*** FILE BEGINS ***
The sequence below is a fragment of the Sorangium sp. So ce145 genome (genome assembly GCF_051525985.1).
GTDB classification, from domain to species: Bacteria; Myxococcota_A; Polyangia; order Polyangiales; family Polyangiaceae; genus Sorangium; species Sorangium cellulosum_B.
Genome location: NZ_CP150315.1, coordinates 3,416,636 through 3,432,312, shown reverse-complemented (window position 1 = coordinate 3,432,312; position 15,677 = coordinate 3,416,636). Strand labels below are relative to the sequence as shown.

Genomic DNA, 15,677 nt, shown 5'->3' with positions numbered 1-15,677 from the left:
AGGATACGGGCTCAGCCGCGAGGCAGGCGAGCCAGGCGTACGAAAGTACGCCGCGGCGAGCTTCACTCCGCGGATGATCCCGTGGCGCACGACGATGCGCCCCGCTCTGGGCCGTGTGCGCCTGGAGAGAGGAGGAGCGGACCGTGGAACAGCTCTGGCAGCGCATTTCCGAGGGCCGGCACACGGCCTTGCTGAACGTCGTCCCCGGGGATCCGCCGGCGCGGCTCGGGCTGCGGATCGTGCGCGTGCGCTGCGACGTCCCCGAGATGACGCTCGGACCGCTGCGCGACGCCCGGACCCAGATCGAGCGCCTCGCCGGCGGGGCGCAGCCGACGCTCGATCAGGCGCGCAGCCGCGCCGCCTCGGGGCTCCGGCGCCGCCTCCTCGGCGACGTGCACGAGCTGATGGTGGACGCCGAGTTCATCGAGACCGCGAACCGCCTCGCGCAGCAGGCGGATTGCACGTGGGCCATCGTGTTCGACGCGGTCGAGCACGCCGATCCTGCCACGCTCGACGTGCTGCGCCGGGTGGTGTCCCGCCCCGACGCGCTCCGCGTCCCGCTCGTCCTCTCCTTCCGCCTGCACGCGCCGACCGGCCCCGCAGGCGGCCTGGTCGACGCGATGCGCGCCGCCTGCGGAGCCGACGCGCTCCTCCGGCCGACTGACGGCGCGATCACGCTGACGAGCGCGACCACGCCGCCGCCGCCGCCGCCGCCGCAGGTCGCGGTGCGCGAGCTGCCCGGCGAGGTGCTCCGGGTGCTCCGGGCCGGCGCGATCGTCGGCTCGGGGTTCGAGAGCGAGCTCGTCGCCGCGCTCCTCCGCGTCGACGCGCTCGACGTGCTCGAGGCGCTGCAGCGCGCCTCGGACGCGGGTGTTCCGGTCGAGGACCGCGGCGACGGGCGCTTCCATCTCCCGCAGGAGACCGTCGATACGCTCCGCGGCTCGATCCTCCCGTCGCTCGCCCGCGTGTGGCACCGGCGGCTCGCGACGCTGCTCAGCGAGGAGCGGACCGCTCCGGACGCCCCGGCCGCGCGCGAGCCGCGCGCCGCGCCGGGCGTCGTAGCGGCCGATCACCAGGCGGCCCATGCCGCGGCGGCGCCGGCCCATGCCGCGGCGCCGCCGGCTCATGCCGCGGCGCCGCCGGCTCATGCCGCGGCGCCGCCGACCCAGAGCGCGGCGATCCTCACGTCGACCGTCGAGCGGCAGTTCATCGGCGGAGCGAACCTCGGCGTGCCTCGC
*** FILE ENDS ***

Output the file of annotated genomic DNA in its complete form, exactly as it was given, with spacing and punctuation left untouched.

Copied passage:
The sequence below is a fragment of the Sorangium sp. So ce145 genome (genome assembly GCF_051525985.1).
GTDB classification, from domain to species: Bacteria; Myxococcota_A; Polyangia; order Polyangiales; family Polyangiaceae; genus Sorangium; species Sorangium cellulosum_B.
Genome location: NZ_CP150315.1, coordinates 3,416,636 through 3,432,312, shown reverse-complemented (window position 1 = coordinate 3,432,312; position 15,677 = coordinate 3,416,636). Strand labels below are relative to the sequence as shown.

Genomic DNA, 15,677 nt, shown 5'->3' with positions numbered 1-15,677 from the left:
AGGATACGGGCTCAGCCGCGAGGCAGGCGAGCCAGGCGTACGAAAGTACGCCGCGGCGAGCTTCACTCCGCGGATGATCCCGTGGCGCACGACGATGCGCCCCGCTCTGGGCCGTGTGCGCCTGGAGAGAGGAGGAGCGGACCGTGGAACAGCTCTGGCAGCGCATTTCCGAGGGCCGGCACACGGCCTTGCTGAACGTCGTCCCCGGGGATCCGCCGGCGCGGCTCGGGCTGCGGATCGTGCGCGTGCGCTGCGACGTCCCCGAGATGACGCTCGGACCGCTGCGCGACGCCCGGACCCAGATCGAGCGCCTCGCCGGCGGGGCGCAGCCGACGCTCGATCAGGCGCGCAGCCGCGCCGCCTCGGGGCTCCGGCGCCGCCTCCTCGGCGACGTGCACGAGCTGATGGTGGACGCCGAGTTCATCGAGACCGCGAACCGCCTCGCGCAGCAGGCGGATTGCACGTGGGCCATCGTGTTCGACGCGGTCGAGCACGCCGATCCTGCCACGCTCGACGTGCTGCGCCGGGTGGTGTCCCGCCCCGACGCGCTCCGCGTCCCGCTCGTCCTCTCCTTCCGCCTGCACGCGCCGACCGGCCCCGCAGGCGGCCTGGTCGACGCGATGCGCGCCGCCTGCGGAGCCGACGCGCTCCTCCGGCCGACTGACGGCGCGATCACGCTGACGAGCGCGACCACGCCGCCGCCGCCGCCGCCGCCGCAGGTCGCGGTGCGCGAGCTGCCCGGCGAGGTGCTCCGGGTGCTCCGGGCCGGCGCGATCGTCGGCTCGGGGTTCGAGAGCGAGCTCGTCGCCGCGCTCCTCCGCGTCGACGCGCTCGACGTGCTCGAGGCGCTGCAGCGCGCCTCGGACGCGGGTGTTCCGGTCGAGGACCGCGGCGACGGGCGCTTCCATCTCCCGCAGGAGACCGTCGATACGCTCCGCGGCTCGATCCTCCCGTCGCTCGCCCGCGTGTGGCACCGGCGGCTCGCGACGCTGCTCAGCGAGGAGCGGACCGCTCCGGACGCCCCGGCCGCGCGCGAGCCGCGCGCCGCGCCGGGCGTCGTAGCGGCCGATCACCAGGCGGCCCATGCCGCGGCGGCGCCGGCCCATGCCGCGGCGCCGCCGGCTCATGCCGCGGCGCCGCCGGCTCATGCCGCGGCGCCGCCGACCCAGAGCGCGGCGATCCTCACGTCGACCGTCGAGCGGCAGTTCATCGGCGGAGCGAACCTCGGCGTGCCTCGC